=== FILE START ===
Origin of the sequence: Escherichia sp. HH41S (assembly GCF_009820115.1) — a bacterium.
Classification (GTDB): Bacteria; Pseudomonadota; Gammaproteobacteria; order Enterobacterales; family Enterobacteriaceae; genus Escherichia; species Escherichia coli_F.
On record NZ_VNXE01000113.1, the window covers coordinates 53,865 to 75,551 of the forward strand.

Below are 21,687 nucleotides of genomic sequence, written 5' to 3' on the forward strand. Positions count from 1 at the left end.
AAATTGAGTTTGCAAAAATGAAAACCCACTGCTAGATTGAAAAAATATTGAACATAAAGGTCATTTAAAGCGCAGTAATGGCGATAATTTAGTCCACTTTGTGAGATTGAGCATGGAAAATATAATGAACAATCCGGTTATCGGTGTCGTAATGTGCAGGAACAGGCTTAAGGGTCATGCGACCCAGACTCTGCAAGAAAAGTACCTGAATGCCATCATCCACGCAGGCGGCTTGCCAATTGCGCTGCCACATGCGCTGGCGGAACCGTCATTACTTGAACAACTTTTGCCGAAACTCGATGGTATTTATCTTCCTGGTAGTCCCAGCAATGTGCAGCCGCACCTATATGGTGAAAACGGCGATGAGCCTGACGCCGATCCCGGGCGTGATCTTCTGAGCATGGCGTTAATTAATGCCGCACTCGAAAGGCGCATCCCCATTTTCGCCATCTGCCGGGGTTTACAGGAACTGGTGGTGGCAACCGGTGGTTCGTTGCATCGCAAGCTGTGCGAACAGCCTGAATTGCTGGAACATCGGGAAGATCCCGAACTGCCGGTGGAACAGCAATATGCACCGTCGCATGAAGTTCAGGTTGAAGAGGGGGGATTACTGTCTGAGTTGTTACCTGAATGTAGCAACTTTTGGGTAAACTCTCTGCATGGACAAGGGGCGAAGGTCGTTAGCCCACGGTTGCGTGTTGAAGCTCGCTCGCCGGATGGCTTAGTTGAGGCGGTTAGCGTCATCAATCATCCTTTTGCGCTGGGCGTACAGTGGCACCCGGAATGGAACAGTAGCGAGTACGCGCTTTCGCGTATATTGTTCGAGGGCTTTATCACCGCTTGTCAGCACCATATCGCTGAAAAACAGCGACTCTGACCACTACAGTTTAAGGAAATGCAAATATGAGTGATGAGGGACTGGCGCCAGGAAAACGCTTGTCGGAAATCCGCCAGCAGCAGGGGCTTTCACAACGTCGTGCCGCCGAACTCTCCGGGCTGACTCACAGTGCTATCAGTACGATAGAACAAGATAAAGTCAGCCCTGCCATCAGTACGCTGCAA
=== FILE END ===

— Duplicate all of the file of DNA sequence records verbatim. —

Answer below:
Origin of the sequence: Escherichia sp. HH41S (assembly GCF_009820115.1) — a bacterium.
Classification (GTDB): Bacteria; Pseudomonadota; Gammaproteobacteria; order Enterobacterales; family Enterobacteriaceae; genus Escherichia; species Escherichia coli_F.
On record NZ_VNXE01000113.1, the window covers coordinates 53,865 to 75,551 of the forward strand.

Below are 21,687 nucleotides of genomic sequence, written 5' to 3' on the forward strand. Positions count from 1 at the left end.
AAATTGAGTTTGCAAAAATGAAAACCCACTGCTAGATTGAAAAAATATTGAACATAAAGGTCATTTAAAGCGCAGTAATGGCGATAATTTAGTCCACTTTGTGAGATTGAGCATGGAAAATATAATGAACAATCCGGTTATCGGTGTCGTAATGTGCAGGAACAGGCTTAAGGGTCATGCGACCCAGACTCTGCAAGAAAAGTACCTGAATGCCATCATCCACGCAGGCGGCTTGCCAATTGCGCTGCCACATGCGCTGGCGGAACCGTCATTACTTGAACAACTTTTGCCGAAACTCGATGGTATTTATCTTCCTGGTAGTCCCAGCAATGTGCAGCCGCACCTATATGGTGAAAACGGCGATGAGCCTGACGCCGATCCCGGGCGTGATCTTCTGAGCATGGCGTTAATTAATGCCGCACTCGAAAGGCGCATCCCCATTTTCGCCATCTGCCGGGGTTTACAGGAACTGGTGGTGGCAACCGGTGGTTCGTTGCATCGCAAGCTGTGCGAACAGCCTGAATTGCTGGAACATCGGGAAGATCCCGAACTGCCGGTGGAACAGCAATATGCACCGTCGCATGAAGTTCAGGTTGAAGAGGGGGGATTACTGTCTGAGTTGTTACCTGAATGTAGCAACTTTTGGGTAAACTCTCTGCATGGACAAGGGGCGAAGGTCGTTAGCCCACGGTTGCGTGTTGAAGCTCGCTCGCCGGATGGCTTAGTTGAGGCGGTTAGCGTCATCAATCATCCTTTTGCGCTGGGCGTACAGTGGCACCCGGAATGGAACAGTAGCGAGTACGCGCTTTCGCGTATATTGTTCGAGGGCTTTATCACCGCTTGTCAGCACCATATCGCTGAAAAACAGCGACTCTGACCACTACAGTTTAAGGAAATGCAAATATGAGTGATGAGGGACTGGCGCCAGGAAAACGCTTGTCGGAAATCCGCCAGCAGCAGGGGCTTTCACAACGTCGTGCCGCCGAACTCTCCGGGCTGACTCACAGTGCTATCAGTACGATAGAACAAGATAAAGTCAGCCCTGCCATCAGTACGCTGCAA